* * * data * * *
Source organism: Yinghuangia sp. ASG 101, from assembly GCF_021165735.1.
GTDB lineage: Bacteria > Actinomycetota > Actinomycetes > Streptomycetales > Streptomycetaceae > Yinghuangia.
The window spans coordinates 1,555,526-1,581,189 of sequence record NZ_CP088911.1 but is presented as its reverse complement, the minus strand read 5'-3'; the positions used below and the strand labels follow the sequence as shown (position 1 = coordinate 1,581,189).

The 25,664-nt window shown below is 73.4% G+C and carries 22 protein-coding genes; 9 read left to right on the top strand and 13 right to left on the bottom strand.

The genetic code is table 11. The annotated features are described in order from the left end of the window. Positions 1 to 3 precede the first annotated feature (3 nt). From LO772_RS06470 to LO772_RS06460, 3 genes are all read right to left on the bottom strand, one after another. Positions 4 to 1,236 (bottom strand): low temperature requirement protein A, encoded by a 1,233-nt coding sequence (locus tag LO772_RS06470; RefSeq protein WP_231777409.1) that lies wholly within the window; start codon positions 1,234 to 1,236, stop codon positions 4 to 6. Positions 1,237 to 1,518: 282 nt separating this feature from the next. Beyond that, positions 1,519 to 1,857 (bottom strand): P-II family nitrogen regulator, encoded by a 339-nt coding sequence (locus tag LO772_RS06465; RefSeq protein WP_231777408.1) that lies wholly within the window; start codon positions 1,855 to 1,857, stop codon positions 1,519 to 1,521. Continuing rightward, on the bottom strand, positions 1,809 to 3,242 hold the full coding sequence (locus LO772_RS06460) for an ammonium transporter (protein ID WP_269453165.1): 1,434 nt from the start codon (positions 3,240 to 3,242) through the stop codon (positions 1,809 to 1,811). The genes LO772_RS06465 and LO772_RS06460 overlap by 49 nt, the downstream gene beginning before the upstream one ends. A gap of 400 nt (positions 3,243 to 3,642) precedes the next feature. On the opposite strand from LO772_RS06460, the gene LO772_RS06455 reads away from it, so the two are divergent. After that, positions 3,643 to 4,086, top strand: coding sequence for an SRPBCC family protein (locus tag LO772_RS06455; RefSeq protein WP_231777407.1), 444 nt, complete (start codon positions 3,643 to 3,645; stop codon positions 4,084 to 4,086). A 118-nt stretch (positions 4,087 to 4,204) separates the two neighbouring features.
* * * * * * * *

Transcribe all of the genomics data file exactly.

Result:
Source organism: Yinghuangia sp. ASG 101, from assembly GCF_021165735.1.
GTDB lineage: Bacteria > Actinomycetota > Actinomycetes > Streptomycetales > Streptomycetaceae > Yinghuangia.
The window spans coordinates 1,555,526-1,581,189 of sequence record NZ_CP088911.1 but is presented as its reverse complement, the minus strand read 5'-3'; the positions used below and the strand labels follow the sequence as shown (position 1 = coordinate 1,581,189).

The 25,664-nt window shown below is 73.4% G+C and carries 22 protein-coding genes; 9 read left to right on the top strand and 13 right to left on the bottom strand.

The genetic code is table 11. The annotated features are described in order from the left end of the window. Positions 1 to 3 precede the first annotated feature (3 nt). From LO772_RS06470 to LO772_RS06460, 3 genes are all read right to left on the bottom strand, one after another. Positions 4 to 1,236 (bottom strand): low temperature requirement protein A, encoded by a 1,233-nt coding sequence (locus tag LO772_RS06470; RefSeq protein WP_231777409.1) that lies wholly within the window; start codon positions 1,234 to 1,236, stop codon positions 4 to 6. Positions 1,237 to 1,518: 282 nt separating this feature from the next. Beyond that, positions 1,519 to 1,857 (bottom strand): P-II family nitrogen regulator, encoded by a 339-nt coding sequence (locus tag LO772_RS06465; RefSeq protein WP_231777408.1) that lies wholly within the window; start codon positions 1,855 to 1,857, stop codon positions 1,519 to 1,521. Continuing rightward, on the bottom strand, positions 1,809 to 3,242 hold the full coding sequence (locus LO772_RS06460) for an ammonium transporter (protein ID WP_269453165.1): 1,434 nt from the start codon (positions 3,240 to 3,242) through the stop codon (positions 1,809 to 1,811). The genes LO772_RS06465 and LO772_RS06460 overlap by 49 nt, the downstream gene beginning before the upstream one ends. A gap of 400 nt (positions 3,243 to 3,642) precedes the next feature. On the opposite strand from LO772_RS06460, the gene LO772_RS06455 reads away from it, so the two are divergent. After that, positions 3,643 to 4,086, top strand: coding sequence for an SRPBCC family protein (locus tag LO772_RS06455; RefSeq protein WP_231777407.1), 444 nt, complete (start codon positions 3,643 to 3,645; stop codon positions 4,084 to 4,086). A 118-nt stretch (positions 4,087 to 4,204) separates the two neighbouring features.